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Cognitive Behavioral Therapy for PTSD

Treatment for PTSD Proven to Work

Dr. Kehle-Forbes uses cognitive behavioral therapy (CBT) to help clients process their trauma-related thoughts, memories, and feelings. She most often use a treatment called Prolonged Exposure Therapy (PE), which is a talk therapy. Every published guideline for the treatment of PTSD gives PE its highest recommendation. That is because more than 50 high-quality studies have shown that PE is particularly helpful in reducing or eliminating PTSD symptoms. PE has been shown to work for:

  • Men & women

  • People with one trauma & those with multiple trauma types

  • Veterans, service members, and civilians

  • All types of trauma (e.g., sexual assault, physical assault, combat trauma, natural disasters, car accidents)

  • People with recent trauma & those whose trauma was years ago

While no one treatment works for everyone, research has found that most people's PTSD improves following PE. In addition, people often see improvements in depression, more general anxiety, anger, their social relationships, and their quality of life.

Components of Prolonged Exposure Therapy

People with PTSD usually try to avoid thoughts, feelings, and situations that remind them of their trauma. While this can make you feel better in the short-term, it can keep you from recovering from PTSD in the long-term. PE teaches you to gradually approach memories and situations that you have been avoiding since your trauma. In other words, PE works by helping you face your fears. By approaching trauma-related reminders in a safe setting with the support of your therapist, you can gain a sense of control over your trauma-reminders and decrease your symptoms of PTSD.     

There are three main parts of PE.

  1. Psychoeduction. You will learn more about the symptoms of PTSD, the theory of what keeps PTSD active, and why PE is helpful.

  2.  In Vivo Exposure. In Vivo, meaning "in life," exposure involves confronting safe situations that you have been avoiding because they remind you of your trauma or traumas. With Dr. Kehle-Forbes, you will make a list of trauma-related people, places, or situations that you have been avoiding. Some people call these reminders triggers. Throughout PE, you will work through approaching the items on the list. You will confront them gradually; meaning you will start with those that feel manageable and work up to those that feel more difficult. Over time, you will become more comfortable confronting these reminders and will no longer need to avoid them.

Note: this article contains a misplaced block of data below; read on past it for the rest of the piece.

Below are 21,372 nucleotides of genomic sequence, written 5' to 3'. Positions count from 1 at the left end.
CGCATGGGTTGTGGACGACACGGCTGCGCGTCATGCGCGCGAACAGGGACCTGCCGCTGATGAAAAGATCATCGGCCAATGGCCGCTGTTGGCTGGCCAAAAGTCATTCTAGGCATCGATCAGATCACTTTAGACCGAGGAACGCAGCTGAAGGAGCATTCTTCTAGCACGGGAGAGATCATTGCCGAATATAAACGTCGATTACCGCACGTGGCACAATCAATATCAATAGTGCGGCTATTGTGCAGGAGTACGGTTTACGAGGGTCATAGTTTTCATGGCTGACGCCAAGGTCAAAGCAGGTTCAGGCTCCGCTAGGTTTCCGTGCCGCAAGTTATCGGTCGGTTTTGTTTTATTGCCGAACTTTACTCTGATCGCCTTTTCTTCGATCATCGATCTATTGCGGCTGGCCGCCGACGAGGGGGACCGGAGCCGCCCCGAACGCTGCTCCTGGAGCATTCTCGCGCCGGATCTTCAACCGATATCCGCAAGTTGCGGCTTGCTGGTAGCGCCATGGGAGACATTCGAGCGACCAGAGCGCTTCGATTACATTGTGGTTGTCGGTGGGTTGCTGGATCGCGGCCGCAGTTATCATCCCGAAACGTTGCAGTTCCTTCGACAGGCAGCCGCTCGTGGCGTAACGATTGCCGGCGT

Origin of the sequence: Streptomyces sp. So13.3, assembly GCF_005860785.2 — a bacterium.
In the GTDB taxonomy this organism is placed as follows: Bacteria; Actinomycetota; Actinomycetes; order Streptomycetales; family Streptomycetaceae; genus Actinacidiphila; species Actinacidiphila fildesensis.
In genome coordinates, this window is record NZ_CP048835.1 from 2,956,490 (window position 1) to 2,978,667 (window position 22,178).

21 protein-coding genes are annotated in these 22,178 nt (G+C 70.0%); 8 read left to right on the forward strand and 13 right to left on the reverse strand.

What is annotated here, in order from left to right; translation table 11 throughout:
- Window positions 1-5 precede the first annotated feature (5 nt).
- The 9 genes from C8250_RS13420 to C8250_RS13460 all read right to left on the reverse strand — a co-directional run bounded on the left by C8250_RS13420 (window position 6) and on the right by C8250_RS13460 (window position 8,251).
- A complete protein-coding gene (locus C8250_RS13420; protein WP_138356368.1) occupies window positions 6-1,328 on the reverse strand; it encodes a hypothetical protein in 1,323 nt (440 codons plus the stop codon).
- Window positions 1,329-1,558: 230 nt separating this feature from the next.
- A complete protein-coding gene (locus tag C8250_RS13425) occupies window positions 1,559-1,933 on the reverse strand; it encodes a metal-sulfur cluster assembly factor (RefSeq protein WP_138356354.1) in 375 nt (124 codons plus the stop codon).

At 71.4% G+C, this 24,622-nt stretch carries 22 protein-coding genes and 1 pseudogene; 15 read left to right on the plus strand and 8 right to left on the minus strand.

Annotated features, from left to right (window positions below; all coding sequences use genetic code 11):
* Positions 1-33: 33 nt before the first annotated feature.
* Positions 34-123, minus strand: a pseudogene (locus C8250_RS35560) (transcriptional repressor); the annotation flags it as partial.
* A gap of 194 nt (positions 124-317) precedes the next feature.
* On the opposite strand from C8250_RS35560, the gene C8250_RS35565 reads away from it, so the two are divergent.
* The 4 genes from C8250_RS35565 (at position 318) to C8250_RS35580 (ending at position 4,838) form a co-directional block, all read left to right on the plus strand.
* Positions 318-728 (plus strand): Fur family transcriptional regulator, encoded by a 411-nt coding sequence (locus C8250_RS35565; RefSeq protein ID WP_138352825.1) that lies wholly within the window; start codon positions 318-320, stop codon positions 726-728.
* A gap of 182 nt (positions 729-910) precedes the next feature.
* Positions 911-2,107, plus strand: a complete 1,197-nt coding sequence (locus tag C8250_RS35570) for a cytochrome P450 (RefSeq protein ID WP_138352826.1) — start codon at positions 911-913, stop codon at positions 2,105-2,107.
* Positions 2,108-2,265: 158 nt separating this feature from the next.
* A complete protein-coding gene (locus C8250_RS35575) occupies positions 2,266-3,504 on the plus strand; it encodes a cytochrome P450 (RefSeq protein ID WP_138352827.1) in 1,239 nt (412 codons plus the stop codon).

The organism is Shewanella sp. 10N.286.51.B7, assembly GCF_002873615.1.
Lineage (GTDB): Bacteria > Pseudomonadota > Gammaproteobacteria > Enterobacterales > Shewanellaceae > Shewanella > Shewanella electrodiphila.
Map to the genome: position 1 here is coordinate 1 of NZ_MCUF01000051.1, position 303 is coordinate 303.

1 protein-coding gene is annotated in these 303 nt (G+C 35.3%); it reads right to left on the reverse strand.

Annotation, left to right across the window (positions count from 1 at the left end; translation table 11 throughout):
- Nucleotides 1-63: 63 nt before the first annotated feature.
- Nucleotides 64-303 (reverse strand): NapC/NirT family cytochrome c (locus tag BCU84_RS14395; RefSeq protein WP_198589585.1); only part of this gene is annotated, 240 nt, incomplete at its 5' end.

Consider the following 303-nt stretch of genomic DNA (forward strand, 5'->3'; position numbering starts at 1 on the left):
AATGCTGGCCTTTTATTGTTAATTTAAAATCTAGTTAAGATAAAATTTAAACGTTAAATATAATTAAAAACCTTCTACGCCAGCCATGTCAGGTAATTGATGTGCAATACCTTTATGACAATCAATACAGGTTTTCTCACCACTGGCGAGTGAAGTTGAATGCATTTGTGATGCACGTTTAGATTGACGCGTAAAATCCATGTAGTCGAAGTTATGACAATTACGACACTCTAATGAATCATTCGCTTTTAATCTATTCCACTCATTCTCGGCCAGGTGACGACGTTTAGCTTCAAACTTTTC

3. Imaginal Exposure. Imaginal exposure involves purposefully revisiting the memory of your trauma. Specifically, you will talk through the details of your trauma with Dr. Kehle-Forbes. Talking through the trauma repeatedly will help you process the memory in a new way. It often reduces negative feelings like fear, guilt, or anger and results in fewer unwanted memories of the trauma. You will talk through your trauma memory with Dr. Kehle-Forbes during sessions and listen to recordings of the imaginal exposure between sessions. If you have more than one trauma that is haunting you, imaginal exposure may be done with more than one memory.

Approaching trauma-related memories and reminders can be difficult and sounds scary to many people with PTSD. You will always have control in PE; the choice of whether to approach any trauma-reminder is always up to you. Dr. Kehle-Forbes will serve as your coach and cheerleader as you work to overcome your PTSD. PE requires a strong therapeutic relationship. Dr. Kehle-Forbes will prioritize building a safe, trusting environment where you will feel able to confront your trauma. 

What to Expect from Prolonged Exposure

PE is a short-term treatment. It usually involves 8-15 weekly sessions, meaning that treatment lasts 3-4 months. PE sessions can be either 60 or 90 minutes. With Dr. Kehle-Forbes, you will decide which session length works best for you. PE also involves daily at-home practice between your sessions with Dr. Kehle-Forbes. You will practice in vivo exposures and listen to the recording of your imaginal exposure. This at-home practice is essential for getting the greatest benefit from PE.

While PE is relatively brief, it does require a commitment of time and emotional energy. But many clients have found it is worth the investment. There is every reason to believe that with hard work you will be able to reclaim your life from PTSD.  

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